Dorothy's List: 'Salt'

Nov 3, 2014

Salt is subtitled A Story of Friendship in a Time of War. The friendship is between two 12-year-old boys named James and Anikwa. The time of war is the War of 1812. British and American armies are preparing to collide at Fort Wayne, Indiana.

Today Fort Wayne is a city with over a quarter-million people. In 1812 it was a military fort in the Indiana territory, and home to about 80 American soldiers and some of their families. More American settlers lived and farmed in the area surrounding the fort, inside a stockade. In Salt, that’s where James and his family ran a trading post.

The character Anikwa and his family lived within walking distance of the stockade in Kekionga – part of the Native American Miami nation.

What does salt have to do with these two friends and the War of 1812? Students had to dig beneath the surface to find the answer. Dorothy’s List recorded the students’ questions and posed them to author Helen Frost:

Kimberly Hurer: Why did you choose to call your book Salt?

Helen Frost: Finding a title for a book is something that I work really hard at ... So, in Salt, I realized that the book was a lot about how people live on the earth together and who has access to the resources of the earth. So salt was a very specific thing that people needed, but it’s also symbolic because of the way it comes out of the earth. So, for me that one word title, I don’t think it was over-simplified but it was really just one element of the book that I chose to use to focus a lot of what I was saying.

Sabina Karabin: How did you think of the poems that divided the book into parts? For example:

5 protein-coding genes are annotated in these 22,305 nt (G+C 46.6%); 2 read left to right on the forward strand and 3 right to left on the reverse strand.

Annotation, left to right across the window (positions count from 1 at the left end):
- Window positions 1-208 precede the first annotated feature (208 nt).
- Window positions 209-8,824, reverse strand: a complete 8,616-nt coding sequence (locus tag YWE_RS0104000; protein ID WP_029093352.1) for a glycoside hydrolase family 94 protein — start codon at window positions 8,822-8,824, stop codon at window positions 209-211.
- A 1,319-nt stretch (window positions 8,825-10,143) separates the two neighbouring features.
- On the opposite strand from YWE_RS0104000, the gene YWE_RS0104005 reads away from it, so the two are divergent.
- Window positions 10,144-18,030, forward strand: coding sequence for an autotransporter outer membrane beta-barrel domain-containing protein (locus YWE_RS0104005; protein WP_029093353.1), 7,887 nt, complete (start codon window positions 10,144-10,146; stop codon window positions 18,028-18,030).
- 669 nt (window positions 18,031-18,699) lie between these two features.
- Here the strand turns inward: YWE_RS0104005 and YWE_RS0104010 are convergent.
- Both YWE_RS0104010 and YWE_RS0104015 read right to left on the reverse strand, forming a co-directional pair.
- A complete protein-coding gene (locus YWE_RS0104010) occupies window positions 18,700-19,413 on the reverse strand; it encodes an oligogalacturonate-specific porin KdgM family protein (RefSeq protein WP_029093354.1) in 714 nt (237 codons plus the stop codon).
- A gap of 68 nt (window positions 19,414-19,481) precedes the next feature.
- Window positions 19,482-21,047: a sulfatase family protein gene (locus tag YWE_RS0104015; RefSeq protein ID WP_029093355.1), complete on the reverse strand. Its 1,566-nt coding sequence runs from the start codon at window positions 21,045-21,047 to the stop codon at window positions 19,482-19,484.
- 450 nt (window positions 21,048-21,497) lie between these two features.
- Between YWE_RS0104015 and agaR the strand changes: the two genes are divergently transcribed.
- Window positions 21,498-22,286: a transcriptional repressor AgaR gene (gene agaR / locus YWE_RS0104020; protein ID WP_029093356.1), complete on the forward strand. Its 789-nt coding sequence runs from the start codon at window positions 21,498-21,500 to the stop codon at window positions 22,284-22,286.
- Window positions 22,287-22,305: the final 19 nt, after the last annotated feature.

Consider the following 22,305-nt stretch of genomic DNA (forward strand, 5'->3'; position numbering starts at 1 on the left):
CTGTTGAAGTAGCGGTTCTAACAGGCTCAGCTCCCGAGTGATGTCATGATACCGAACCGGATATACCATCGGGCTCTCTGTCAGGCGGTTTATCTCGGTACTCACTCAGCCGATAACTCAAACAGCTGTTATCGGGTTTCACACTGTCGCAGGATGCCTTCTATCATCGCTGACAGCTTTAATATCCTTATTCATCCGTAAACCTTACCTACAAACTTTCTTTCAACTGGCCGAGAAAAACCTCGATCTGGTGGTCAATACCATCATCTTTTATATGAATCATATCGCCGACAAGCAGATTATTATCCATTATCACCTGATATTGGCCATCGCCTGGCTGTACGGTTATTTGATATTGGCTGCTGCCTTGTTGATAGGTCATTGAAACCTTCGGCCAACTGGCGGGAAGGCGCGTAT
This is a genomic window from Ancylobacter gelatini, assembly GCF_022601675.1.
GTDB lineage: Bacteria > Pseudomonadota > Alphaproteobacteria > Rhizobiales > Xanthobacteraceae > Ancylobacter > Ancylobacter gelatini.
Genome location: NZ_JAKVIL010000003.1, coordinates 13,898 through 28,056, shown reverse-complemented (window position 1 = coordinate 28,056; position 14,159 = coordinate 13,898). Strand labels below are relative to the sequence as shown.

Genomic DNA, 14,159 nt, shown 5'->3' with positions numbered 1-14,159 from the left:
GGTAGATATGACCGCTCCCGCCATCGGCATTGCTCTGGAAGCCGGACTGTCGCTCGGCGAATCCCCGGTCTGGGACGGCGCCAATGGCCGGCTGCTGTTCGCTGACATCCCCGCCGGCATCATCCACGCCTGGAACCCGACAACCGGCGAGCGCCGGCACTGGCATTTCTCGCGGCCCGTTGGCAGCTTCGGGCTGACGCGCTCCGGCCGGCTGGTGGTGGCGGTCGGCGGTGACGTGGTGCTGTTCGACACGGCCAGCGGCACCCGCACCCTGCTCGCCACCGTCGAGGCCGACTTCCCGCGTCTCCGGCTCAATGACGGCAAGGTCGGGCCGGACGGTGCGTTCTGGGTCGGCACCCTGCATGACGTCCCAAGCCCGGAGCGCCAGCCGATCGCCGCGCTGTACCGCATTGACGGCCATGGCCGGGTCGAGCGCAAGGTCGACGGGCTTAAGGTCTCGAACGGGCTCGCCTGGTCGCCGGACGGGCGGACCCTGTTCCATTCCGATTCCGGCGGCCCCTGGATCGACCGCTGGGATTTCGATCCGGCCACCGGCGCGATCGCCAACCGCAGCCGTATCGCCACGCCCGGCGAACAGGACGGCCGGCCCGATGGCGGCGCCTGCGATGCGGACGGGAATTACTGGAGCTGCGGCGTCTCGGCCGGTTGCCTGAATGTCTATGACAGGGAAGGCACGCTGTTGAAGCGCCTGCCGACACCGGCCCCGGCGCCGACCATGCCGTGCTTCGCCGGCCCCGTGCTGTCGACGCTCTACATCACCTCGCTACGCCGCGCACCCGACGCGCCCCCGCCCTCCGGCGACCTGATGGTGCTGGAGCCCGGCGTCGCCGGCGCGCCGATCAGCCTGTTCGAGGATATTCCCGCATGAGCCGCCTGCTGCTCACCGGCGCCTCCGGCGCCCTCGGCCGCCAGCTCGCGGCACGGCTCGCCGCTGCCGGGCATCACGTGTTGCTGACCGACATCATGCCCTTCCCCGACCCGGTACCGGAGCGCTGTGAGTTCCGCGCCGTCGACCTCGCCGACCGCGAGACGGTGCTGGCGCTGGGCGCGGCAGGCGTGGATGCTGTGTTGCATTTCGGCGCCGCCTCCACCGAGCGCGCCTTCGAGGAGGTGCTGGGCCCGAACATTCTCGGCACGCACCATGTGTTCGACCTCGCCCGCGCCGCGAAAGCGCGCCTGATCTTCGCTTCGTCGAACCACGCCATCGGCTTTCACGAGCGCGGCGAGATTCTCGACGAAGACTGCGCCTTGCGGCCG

The earth lifts and tilts.
Water flows
from high ground
to low, around
and under rock.
Salt carried by water
moves through sand.
Salt and sand
through time,
pressed into stone.

Helen Frost: Wow, what a beautiful thing for you to read my poem back to me, thank you. I think that the salt poems give depth to the story. Because it takes it before the story began, way, way back. You know, it goes back to the beginnings of when the ocean covered this whole land – before either Anikwa’s people or James’ people were here. So, it just gives it more depth and I thought a lot about that and I did a lot of research about salt too – how it was formed and how it came to be here and how it was negotiated. It’s not all in the book directly. You can’t have all the answers to every question of what happened to salt in the story, but it’s behind the story. And I thought that it was important to give the deeper truth about how salt came to the earth in the first place and where it goes after the story ends, too.

Silas O’Brien: What inspired you to write about the War of 1812?